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The Hero Bellerophon in Greek Mythology

Updated on August 1, 2016
Colin Quartermain profile image

Having travelled through Italy, Greece and the Aegean in his youth, Colin quickly became interested in the ancient mythology of the region.

The Greek Hero Bellerophon

The surviving stories of Greek mythology tend do with the actions of gods or the adventures of heroes. It was of course essential for the religious connotations of Greek mythology but the actions of the heroes also play an important part in the guiding people about how the could lead a worthy life.

Today many of these Greek heroes remain famous for the deeds, and most people are likely to have heard of Heracles and Theseus; there were though dozens more less famous Greek heroes, and fewer will have heard of the likes of Meleager and Bellerophon.

The Bellerophon Story

The story of Bellerophon is famously told in the Iliad by Homer, but also appears in the Bibliotheca (Pseudo-Apollodorus) and the works of Hesiod. Each source does have a slightly different variation on the Bellerophon myth though.

Bellerophon Born and Exiled

Bellerophon was raised as the son of King Glaucus of Corinth, and his wife, Queen Eurymede. Glaucus was a common name in Greek mythology, but this Glaucus was the son of Sisyphus. Zeus had punished Glaucus for the sins of the father, and this punishment was said to have involved being unable to sire children; so Bellerophon is often thought of as actually been the son of the sea god Poseidon.

Bellerophon would be sent into exile from Corinth though when he killed his brother Deliades (Alcimenes). The actually events surrounding the death of Deliades are not alluded to by ancient writers, but it was said that Bellerophon ended up in Argos. In Argos, Bellerophon went to the court of King Proetus, in order that he could ask for absolution for his crime. In Ancient Greece, absolution was something that kings could offer. Indeed King Proetus welcomed Bellerophon, the prince of Corinth into his home.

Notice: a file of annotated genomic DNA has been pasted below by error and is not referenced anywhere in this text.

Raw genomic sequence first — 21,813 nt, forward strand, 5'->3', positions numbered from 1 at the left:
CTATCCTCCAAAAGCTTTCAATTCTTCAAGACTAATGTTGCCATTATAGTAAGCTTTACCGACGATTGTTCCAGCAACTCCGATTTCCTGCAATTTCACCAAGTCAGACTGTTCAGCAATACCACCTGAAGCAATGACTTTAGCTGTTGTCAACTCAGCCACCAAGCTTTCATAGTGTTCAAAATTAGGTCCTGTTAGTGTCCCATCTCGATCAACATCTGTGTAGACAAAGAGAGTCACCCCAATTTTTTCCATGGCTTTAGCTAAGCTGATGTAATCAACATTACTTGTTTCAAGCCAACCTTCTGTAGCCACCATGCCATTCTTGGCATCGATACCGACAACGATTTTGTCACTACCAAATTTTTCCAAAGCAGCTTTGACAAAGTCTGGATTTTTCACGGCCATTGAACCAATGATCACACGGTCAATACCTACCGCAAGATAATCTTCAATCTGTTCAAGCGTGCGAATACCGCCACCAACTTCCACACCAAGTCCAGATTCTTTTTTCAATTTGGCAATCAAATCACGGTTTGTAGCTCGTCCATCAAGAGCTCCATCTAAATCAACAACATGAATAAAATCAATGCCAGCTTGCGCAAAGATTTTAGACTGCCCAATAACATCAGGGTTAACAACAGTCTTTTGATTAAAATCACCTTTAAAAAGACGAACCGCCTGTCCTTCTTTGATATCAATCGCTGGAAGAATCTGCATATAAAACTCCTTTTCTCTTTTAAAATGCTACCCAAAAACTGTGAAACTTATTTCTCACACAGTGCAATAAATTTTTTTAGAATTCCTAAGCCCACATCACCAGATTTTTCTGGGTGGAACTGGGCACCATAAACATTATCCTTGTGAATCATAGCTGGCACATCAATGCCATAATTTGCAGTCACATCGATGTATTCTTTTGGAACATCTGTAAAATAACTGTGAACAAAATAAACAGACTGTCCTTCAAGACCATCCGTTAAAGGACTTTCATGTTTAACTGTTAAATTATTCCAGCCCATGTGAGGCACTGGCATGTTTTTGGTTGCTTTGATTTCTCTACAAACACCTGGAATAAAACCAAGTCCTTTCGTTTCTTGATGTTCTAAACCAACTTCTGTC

Intrigue in Argos

King Proetus though was not the only one taken with the young Bellerophon, for the wife of the king, Queen Stheneboia, was also attracted to him.

Bellerophon rejected the advances of his host’s wife, but this only angered Stheneboia, and the queen went to the king to complain about the unwanted attentions of Bellerophon. The thought of killing his guest did pass the mind of Proteus, but this would have brought down the fury of the Erinyes, for to murder a guest was a great sin.

Bellerophon Sent to Lycia

King Proteus therefore dispatched Bellerophon to the court of his father-in-law, King Iobates of Lycia; Proteus believing that Iobates would kill Bellerophon for interfering with his daughter. King Iobates though was no more willing to risk the wrath of the Furies than Proteus had been; and so the king instead set the Corinthian prince an impossible task, the slaying of the monstrous Chimera.

Bellerophon and Pegasus

Bellerophon and Pegasus - Alexander Andreyevich Ivanov - PD-art-100
Bellerophon and Pegasus - Alexander Andreyevich Ivanov - PD-art-100 | Source

Bellerophon and the Chimera

The Chimera was a fire-breathing monster found in Lycia. The Chimera was part lion, part goat and part snake, and was known for killing all those that passed near.

Bellerophon though had a secret weapon for facing the Chimera, for the Greek hero had access to Pegasus, the famed winged horse of Greek mythology.